What if You’re Wrong?
One of the great debates in recent times has been over whether human-caused climate change is real or not. Sceptics and supporters have lined up against each other in impassioned debates each convinced that they are right and denouncing the view of the other side. What both do agree is that it is an incredibly important issue.
So who is right or wrong? I don’t know and I don’t care. I’m not a scientist and even if I read all the research I’ll still only ever be speculating with my view. I realised a while ago that I’m neither a sceptic nor a supporter. I’m a realist. What I care about is the type of future my kids will have. So, not surprisingly, I am most interested in risk mitigation and the avoidance of a doomsday scenario.
In the end with issues of this magnitude the question of who is right or wrong is immaterial. What matters most is the answer to two simple questions. What if you’re wrong? And if you are wrong can you live with the consequences? These questions force deliberations to focus not on political agendas or ingrained prejudices but the risk management of each possible scenario.
With respect to climate change there are four main scenarios:
It’s a myth and no-one does anything about it
It’s a myth but there is collective action to mitigate it anyway.
It’s real but no-one does anything about it
It’s real and there is collective action taken to mitigate it.
Which scenarios represent reasonable risk-management options for such an important issue? While the sceptics might be overjoyed with (1) it’s a “cross your fingers and hope” strategy. Not good. (3) represents apathy and could be catastrophic. Only (2) and (4) are sensible. The heart of both of these options is a realisation that no matter what we might think we could be wrong and that could be cataclysmic.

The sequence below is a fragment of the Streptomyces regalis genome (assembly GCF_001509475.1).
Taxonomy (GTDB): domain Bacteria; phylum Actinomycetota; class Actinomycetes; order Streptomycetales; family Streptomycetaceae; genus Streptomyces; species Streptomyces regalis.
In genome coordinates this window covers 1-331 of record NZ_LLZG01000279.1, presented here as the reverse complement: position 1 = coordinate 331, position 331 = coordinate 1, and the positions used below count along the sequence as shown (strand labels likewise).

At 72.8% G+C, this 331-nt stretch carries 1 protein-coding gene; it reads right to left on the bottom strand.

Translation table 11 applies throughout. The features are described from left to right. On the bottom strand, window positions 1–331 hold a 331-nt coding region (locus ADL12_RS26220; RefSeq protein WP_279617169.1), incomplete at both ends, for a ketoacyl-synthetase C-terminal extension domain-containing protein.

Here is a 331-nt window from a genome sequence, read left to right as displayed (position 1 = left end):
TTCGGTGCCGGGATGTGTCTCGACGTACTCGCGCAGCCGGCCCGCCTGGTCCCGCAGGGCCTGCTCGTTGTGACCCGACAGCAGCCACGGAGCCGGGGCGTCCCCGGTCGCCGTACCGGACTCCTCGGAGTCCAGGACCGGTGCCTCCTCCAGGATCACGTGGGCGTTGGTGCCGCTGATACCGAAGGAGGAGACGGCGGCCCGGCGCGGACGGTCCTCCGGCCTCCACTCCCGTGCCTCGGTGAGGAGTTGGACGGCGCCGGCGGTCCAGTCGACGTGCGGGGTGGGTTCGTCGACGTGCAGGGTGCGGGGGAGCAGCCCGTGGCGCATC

Whether the issue is climate change or something else important in your business it’s usually better to take action to manage the potential risks than to do nothing at all. Doing nothing, in my view, is usually the riskiest decision you can take. The skill is in making sensible, informed timely decisions based on all the available information but also making sure that enough safeguards are in place to ensure that a doomsday event does not occur. Implicit in this is an honest assessment of what would happen if you are wrong and whether you (and, in the case of climate change, your kids) could live with the consequences…
Image from Greenpeace